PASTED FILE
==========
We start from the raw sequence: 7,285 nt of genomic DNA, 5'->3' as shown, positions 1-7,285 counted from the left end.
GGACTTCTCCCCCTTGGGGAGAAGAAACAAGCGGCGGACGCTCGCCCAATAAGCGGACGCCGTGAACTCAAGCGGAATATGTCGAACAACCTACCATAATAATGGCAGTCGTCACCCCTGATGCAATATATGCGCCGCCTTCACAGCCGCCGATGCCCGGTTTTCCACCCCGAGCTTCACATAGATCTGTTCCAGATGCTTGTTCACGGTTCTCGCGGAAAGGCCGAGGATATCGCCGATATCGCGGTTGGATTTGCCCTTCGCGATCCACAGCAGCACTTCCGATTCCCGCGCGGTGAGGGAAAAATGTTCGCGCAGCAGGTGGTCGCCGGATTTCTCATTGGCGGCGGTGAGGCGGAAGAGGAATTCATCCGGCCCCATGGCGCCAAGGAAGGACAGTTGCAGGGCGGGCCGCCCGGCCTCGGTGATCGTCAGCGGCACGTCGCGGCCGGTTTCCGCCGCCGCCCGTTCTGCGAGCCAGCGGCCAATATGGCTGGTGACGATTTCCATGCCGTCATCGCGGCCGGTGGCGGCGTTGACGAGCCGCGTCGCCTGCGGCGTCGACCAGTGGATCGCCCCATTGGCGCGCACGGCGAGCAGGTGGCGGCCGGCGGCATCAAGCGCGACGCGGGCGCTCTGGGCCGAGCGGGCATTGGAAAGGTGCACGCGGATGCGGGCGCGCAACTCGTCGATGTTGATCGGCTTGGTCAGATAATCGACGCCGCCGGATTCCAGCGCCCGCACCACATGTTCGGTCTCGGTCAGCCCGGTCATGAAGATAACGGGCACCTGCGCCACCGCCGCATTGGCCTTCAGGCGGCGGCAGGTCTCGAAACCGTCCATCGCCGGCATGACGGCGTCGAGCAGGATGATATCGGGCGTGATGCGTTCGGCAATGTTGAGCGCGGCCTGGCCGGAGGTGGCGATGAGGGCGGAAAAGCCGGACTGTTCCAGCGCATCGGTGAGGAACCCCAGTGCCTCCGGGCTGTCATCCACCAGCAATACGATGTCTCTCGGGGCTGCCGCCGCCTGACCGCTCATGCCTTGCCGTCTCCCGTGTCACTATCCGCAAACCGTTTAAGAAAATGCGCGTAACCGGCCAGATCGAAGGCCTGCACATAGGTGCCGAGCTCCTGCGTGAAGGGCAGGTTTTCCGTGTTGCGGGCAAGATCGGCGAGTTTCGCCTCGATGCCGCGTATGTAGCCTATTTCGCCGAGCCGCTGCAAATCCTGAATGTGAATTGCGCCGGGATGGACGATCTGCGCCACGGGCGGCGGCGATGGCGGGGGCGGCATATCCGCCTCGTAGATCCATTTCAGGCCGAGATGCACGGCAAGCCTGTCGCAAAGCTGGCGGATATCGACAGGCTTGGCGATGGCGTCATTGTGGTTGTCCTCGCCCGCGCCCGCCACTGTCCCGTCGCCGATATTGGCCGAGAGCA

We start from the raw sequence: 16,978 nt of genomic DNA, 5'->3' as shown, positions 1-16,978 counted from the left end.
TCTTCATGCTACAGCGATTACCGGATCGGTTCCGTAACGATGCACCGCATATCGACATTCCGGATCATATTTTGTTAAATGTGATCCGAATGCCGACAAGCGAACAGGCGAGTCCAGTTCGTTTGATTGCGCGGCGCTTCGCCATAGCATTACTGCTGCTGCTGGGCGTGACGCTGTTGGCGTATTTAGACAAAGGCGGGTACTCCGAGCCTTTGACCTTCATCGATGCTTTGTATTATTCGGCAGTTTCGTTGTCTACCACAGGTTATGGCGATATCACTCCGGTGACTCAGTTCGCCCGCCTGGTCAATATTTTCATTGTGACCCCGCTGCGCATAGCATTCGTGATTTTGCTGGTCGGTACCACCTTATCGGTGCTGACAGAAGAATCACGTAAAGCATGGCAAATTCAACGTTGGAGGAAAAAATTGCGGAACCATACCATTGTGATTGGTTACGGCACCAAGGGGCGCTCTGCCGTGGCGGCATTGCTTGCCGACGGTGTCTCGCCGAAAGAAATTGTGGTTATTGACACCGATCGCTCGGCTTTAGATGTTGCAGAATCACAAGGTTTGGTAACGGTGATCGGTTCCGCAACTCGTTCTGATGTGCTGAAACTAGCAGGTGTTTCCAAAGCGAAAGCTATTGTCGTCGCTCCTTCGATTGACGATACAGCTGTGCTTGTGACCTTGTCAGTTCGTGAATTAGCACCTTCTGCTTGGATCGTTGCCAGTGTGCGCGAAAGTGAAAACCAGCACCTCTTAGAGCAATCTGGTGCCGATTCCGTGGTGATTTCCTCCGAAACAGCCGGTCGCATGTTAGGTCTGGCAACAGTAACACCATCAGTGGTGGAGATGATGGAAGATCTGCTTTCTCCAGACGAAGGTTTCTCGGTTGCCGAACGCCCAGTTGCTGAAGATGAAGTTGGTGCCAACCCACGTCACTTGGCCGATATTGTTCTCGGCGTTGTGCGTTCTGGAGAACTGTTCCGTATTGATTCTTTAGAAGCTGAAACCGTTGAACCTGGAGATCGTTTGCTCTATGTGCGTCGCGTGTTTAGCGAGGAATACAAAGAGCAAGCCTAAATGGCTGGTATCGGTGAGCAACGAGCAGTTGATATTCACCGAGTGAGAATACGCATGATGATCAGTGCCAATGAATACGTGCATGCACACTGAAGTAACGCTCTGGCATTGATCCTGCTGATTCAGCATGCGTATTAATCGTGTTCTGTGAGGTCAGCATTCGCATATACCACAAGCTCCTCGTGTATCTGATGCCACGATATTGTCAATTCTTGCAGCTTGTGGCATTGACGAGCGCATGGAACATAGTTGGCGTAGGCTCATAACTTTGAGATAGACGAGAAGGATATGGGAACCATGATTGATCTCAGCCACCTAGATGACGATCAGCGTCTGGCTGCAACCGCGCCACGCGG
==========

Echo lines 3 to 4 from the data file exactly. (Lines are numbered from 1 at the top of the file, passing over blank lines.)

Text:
We start from the raw sequence: 16,978 nt of genomic DNA, 5'->3' as shown, positions 1-16,978 counted from the left end.
TCTTCATGCTACAGCGATTACCGGATCGGTTCCGTAACGATGCACCGCATATCGACATTCCGGATCATATTTTGTTAAATGTGATCCGAATGCCGACAAGCGAACAGGCGAGTCCAGTTCGTTTGATTGCGCGGCGCTTCGCCATAGCATTACTGCTGCTGCTGGGCGTGACGCTGTTGGCGTATTTAGACAAAGGCGGGTACTCCGAGCCTTTGACCTTCATCGATGCTTTGTATTATTCGGCAGTTTCGTTGTCTACCACAGGTTATGGCGATATCACTCCGGTGACTCAGTTCGCCCGCCTGGTCAATATTTTCATTGTGACCCCGCTGCGCATAGCATTCGTGATTTTGCTGGTCGGTACCACCTTATCGGTGCTGACAGAAGAATCACGTAAAGCATGGCAAATTCAACGTTGGAGGAAAAAATTGCGGAACCATACCATTGTGATTGGTTACGGCACCAAGGGGCGCTCTGCCGTGGCGGCATTGCTTGCCGACGGTGTCTCGCCGAAAGAAATTGTGGTTATTGACACCGATCGCTCGGCTTTAGATGTTGCAGAATCACAAGGTTTGGTAACGGTGATCGGTTCCGCAACTCGTTCTGATGTGCTGAAACTAGCAGGTGTTTCCAAAGCGAAAGCTATTGTCGTCGCTCCTTCGATTGACGATACAGCTGTGCTTGTGACCTTGTCAGTTCGTGAATTAGCACCTTCTGCTTGGATCGTTGCCAGTGTGCGCGAAAGTGAAAACCAGCACCTCTTAGAGCAATCTGGTGCCGATTCCGTGGTGATTTCCTCCGAAACAGCCGGTCGCATGTTAGGTCTGGCAACAGTAACACCATCAGTGGTGGAGATGATGGAAGATCTGCTTTCTCCAGACGAAGGTTTCTCGGTTGCCGAACGCCCAGTTGCTGAAGATGAAGTTGGTGCCAACCCACGTCACTTGGCCGATATTGTTCTCGGCGTTGTGCGTTCTGGAGAACTGTTCCGTATTGATTCTTTAGAAGCTGAAACCGTTGAACCTGGAGATCGTTTGCTCTATGTGCGTCGCGTGTTTAGCGAGGAATACAAAGAGCAAGCCTAAATGGCTGGTATCGGTGAGCAACGAGCAGTTGATATTCACCGAGTGAGAATACGCATGATGATCAGTGCCAATGAATACGTGCATGCACACTGAAGTAACGCTCTGGCATTGATCCTGCTGATTCAGCATGCGTATTAATCGTGTTCTGTGAGGTCAGCATTCGCATATACCACAAGCTCCTCGTGTATCTGATGCCACGATATTGTCAATTCTTGCAGCTTGTGGCATTGACGAGCGCATGGAACATAGTTGGCGTAGGCTCATAACTTTGAGATAGACGAGAAGGATATGGGAACCATGATTGATCTCAGCCACCTAGATGACGATCAGCGTCTGGCTGCAACCGCGCCACGCGG